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A Bicentennial Gift to the City

from The Woman's Club

The Ard Godfrey House

In 1976, as a gift to the city of Minneapolis in honor of its Bicentennial, The Woman's Club of Minneapolis undertook the restoration of the Ard Godfrey House.


Some 10,000 volunteer hours later, the house opened to an attending audience of 800 on July 4th, 1979.


Today, the Ard Godfrey House is the oldest remaining frame house in the city. The house has been impeccably restored by The Woman's Club and is filled with furnishings and household artifacts authentic to the 1850s--some original to the Godfrey family, including the walnut baby cradle and the Chickering rosewood piano that graces the parlor.


Volunteers and college interns dressed in 1850s period costumes give tours of the one and a half story house.


Ard Godfrey was a skilled millwright from the East Coast who was recruited by early settler and entrepreneur Franklin Steele in 1848 to build a dam and lumber mill at the falls of St. Anthony (now part of the city of Minneapolis) in what was then called the Wisconsin Territory.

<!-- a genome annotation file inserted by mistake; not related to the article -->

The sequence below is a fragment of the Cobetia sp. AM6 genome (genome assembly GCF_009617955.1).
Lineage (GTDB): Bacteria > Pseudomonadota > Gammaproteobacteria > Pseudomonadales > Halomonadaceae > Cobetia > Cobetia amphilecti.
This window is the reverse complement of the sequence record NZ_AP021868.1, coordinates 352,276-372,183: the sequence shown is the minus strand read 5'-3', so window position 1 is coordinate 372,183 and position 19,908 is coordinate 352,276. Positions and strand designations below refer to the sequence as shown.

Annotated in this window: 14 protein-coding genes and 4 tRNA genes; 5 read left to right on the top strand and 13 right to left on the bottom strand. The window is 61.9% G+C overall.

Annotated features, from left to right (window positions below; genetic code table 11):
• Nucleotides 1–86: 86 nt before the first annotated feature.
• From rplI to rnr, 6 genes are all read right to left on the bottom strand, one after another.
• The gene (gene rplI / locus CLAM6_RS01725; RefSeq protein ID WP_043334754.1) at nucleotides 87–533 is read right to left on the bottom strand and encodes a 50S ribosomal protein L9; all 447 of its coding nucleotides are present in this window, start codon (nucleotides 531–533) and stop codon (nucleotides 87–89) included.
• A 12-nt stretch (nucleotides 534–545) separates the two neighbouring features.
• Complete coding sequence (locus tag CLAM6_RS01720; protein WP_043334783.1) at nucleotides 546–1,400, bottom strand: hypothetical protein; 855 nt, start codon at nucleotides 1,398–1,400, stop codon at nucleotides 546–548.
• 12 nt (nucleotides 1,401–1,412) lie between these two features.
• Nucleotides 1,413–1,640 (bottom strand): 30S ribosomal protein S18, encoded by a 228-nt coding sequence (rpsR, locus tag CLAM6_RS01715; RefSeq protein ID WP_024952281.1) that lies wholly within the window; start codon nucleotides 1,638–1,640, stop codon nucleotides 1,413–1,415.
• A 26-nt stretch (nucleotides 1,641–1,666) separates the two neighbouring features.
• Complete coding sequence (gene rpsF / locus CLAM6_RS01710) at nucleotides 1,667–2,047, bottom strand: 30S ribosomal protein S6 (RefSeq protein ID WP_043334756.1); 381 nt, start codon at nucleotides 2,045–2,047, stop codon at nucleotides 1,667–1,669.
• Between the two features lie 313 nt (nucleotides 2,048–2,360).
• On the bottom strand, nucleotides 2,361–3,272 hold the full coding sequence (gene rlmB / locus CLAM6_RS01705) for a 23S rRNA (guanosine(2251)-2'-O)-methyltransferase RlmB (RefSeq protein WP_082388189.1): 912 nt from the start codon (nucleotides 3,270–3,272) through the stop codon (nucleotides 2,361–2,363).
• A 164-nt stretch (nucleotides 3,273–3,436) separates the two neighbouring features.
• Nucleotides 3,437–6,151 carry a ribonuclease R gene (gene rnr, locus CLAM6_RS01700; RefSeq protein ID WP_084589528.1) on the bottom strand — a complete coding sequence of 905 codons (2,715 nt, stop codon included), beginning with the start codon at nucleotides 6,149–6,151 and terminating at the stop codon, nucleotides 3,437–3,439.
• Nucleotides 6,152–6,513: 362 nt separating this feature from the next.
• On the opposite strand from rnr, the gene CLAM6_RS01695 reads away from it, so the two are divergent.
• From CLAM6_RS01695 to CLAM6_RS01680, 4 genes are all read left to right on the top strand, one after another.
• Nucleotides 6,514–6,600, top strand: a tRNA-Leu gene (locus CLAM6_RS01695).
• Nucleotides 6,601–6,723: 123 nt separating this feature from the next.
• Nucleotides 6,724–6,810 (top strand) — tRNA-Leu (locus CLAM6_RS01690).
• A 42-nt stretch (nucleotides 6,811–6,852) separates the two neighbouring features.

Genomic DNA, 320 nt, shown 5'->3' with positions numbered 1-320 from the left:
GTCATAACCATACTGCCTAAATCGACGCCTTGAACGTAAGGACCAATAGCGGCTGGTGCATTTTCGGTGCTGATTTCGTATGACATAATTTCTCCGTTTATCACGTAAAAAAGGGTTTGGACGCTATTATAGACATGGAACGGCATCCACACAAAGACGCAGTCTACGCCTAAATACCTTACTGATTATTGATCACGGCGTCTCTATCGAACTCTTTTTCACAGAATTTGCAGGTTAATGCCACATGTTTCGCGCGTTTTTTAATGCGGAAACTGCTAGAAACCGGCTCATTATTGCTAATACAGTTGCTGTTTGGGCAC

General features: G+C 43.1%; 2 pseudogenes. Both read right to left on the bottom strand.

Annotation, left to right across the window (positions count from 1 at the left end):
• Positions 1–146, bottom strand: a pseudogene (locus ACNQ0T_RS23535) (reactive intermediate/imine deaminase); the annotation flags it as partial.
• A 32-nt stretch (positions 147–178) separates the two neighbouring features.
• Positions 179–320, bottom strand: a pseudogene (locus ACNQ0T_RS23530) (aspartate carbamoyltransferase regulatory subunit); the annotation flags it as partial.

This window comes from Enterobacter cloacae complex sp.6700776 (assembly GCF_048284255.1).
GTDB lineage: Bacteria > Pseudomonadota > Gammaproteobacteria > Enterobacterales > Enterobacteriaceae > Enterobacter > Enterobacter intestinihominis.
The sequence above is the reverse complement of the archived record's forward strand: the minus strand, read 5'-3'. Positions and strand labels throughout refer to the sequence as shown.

Not long after lumbermen drove the first logs down the river to the new mill, Ard traveled back to Maine to fetch his wife and young children. The trip back to St. Anthony was delayed because shortly after Ard's arrival in Maine, they suffered the death of one of their children and Harriet Godfrey became pregnant.  


The Godfreys set out from Maine together.  When they reached Beloit, Wisconsin, Harriet and the children stopped to spend the winter with relatives.  Ard returned to St. Anthony  on horseback.  He arrived late in the fall of 1848 and began building a one and a half story wood-frame house for his family. Harriet and their children arrived in St. Anthony by riverboat in April of 1849. Ard was 35; Harriet was 32 and eight months pregnant. A month later Harriet gave birth to a baby girl they called Hattie.


The young family settled into their new house where they would live until 1853, when their growing family and new economic opportunities took them to Minnehaha Falls. Ard owned land there and built another house, a dam, a sawmill, and a gristmill.

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The Ard Godfrey House is located in Chute Square in at 28 University Ave SE, Minneapolis, MN 55414










Metered street parking is available.  Off-street parking is also available in the Riverplace Municipal Ramp off 2nd St NE and East Hennepin Ave and in the St. Anthony Falls Public Ramp off 2nd Ave SE and Central Ave. 

The Ard Godfrey House is open weekends from 1:00 - 4:00 pm in June, July and August for free guided tours.

At the Ard Godfrey House we recognize the diverse needs of our audience and try to offer accessible programming to enable all visitors to explore this historic 1849 house. However, accessibility for guests with limited mobility can be challenging due to historic and natural features.  We are partially wheelchair- accessible on the main floor only. 

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